Can you hear me?

The question posed to many unsuspecting victims over the telephone in a scam that is said to be sweeping the US, and is now making its way to UK shores.

The main point to stress here is don’t say yes! This is exactly what these scammers are looking for; instead you should hang up immediately. At least that’s the advice coming from sources across the web to save innocents who are being conned out of their hard-earned cash.

We’re not sure of the scale or validity of this new phone scam, however reports suggest the newest tactic of gleaming money from innocents sees fraudsters trying to get their victims to willingly hand over a verbal signature. Essentially, after an initial few words from the fraudster on the phone they ask:

“Can you hear me?”

The obvious reply would be “yes”, however from what we’ve heard the best thing to do is hang up at this point to ensure you don’t become a victim. It’s been reported that hackers are using the voices of those unwittingly replying to their question and making purchases on their behalf.

Fraudsters will use your voice as recognition (voice signature) to charge you for products and services. It’s deemed a verbal contract, and is similar to you ticking an ‘I agree to the terms of this…’ box online.

Reportedly a popular scam in the US, this looks set to hit the UK with a number of local reports across the country warning residents this phone call could be heading their way.

However, it would seem that as well as possessing a snippet of your voice, hackers would also need your bank/credit card details in order to make these unauthorised purchases. Unfortunately these callers could already have your details and merely need a sound snippet of your voice to fill the final piece of the puzzle.

Although this scam is largely targeting individuals in a domestic environment, there are many phone scams directed at UK businesses looking to gain access to funds or personal information. These come in all shapes and sizes, from people calling requesting transfers and pressuring the caller into submission, to hacking actual phone lines.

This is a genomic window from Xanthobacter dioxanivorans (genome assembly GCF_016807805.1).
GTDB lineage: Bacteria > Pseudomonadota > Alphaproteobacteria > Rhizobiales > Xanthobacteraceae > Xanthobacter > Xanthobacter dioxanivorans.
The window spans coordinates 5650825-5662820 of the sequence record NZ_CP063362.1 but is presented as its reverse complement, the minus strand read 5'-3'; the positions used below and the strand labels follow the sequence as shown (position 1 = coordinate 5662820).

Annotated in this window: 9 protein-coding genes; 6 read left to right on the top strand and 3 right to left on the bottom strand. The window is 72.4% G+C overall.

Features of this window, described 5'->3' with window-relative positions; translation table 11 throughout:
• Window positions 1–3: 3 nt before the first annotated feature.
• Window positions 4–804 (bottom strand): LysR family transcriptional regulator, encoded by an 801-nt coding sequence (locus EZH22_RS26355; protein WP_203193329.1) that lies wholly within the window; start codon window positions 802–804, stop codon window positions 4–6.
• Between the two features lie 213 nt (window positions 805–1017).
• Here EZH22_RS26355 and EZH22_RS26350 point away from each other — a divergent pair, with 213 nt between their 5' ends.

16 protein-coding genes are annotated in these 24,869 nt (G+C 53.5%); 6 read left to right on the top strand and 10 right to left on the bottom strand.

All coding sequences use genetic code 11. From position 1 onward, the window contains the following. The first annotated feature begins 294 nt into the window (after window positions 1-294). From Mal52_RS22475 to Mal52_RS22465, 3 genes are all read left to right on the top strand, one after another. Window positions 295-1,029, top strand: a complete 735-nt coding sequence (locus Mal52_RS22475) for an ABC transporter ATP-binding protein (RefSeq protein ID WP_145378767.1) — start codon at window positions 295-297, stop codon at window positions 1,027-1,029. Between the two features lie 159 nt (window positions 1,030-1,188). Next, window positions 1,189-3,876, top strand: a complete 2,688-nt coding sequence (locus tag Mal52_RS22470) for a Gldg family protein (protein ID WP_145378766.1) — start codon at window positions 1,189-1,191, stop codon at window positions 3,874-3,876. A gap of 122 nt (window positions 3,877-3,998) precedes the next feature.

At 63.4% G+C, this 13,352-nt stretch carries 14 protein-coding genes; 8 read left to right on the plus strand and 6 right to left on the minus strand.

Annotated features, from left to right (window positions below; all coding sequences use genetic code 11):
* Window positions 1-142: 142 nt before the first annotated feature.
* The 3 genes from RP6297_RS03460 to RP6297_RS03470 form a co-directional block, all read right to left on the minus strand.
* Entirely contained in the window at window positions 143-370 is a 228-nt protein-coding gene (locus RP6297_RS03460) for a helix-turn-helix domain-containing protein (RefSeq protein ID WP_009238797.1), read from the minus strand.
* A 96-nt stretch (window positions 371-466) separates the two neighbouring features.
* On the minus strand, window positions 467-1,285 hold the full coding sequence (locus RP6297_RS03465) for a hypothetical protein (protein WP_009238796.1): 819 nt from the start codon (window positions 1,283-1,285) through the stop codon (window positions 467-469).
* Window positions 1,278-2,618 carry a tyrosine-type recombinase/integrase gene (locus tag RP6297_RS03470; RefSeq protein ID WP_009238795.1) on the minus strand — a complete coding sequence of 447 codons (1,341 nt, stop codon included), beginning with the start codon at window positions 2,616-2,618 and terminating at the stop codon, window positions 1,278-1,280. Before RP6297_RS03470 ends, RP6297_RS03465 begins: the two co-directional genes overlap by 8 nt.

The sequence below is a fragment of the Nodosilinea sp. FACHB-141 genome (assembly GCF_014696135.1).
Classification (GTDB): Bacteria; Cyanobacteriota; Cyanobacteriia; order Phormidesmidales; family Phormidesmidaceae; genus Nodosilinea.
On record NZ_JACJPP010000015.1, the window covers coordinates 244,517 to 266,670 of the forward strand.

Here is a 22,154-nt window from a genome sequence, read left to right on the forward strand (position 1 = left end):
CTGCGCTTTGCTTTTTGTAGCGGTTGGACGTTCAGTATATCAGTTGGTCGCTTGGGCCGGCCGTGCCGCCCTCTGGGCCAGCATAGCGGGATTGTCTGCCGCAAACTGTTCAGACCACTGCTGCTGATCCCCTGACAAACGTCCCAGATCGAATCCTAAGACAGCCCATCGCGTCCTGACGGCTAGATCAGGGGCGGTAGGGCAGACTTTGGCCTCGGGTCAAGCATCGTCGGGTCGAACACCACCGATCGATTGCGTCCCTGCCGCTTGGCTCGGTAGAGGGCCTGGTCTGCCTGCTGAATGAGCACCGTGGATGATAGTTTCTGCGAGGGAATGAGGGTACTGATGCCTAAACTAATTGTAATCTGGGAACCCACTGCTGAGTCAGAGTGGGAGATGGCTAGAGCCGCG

The phone-hacking scam that is costing UK businesses an estimated £1bn sees fraudsters hack unused business lines, forcing the caller to ring a premium rate number. With each call making anywhere up to £10, it’s a very lucrative scam.

An Austrian Aerospace company unwittingly made large bank transfers to fraudsters. The employee who made the transfer believed her boss to have ordered this and was pressured over the phone into transferring quickly without double checking. You can read more about this case in our blog, CEO Fraud and Whaling the attacks you must know about.

Another company based in Suffolk handed over more than £1million to someone claimed to be from the company’s bank. This caller claimed that the organisation’s online banking system had a virus and advised funds should be transferred to “holding accounts.”

Top tips for keeping secure online and over the phone
  • Never share your pin (even with your bank – they’ll also give you this advice).
  • Keep your online/over-the-phone passwords safe and unique.
  • Personal details – If someone calls and asks you to provide details regarding your account you have every right to say no or ask for proof that they are who they say they are.
  • Register with the Telephone Preference Service (TPS) so you can avoid a plethora of unsolicited calls.
  • Don’t open any attachments or click on links you think may not be authentic. Visit websites directly rather than clicking through from an email.
  • Don’t be pressured into doing anything you don’t feel comfortable doing.
Want to know more about online safety? Read some of our other blogs here: 

Vishing, Smishing and Phishing- I know right? 

Email Spoofing Exposed 

Headline Hacks of 2016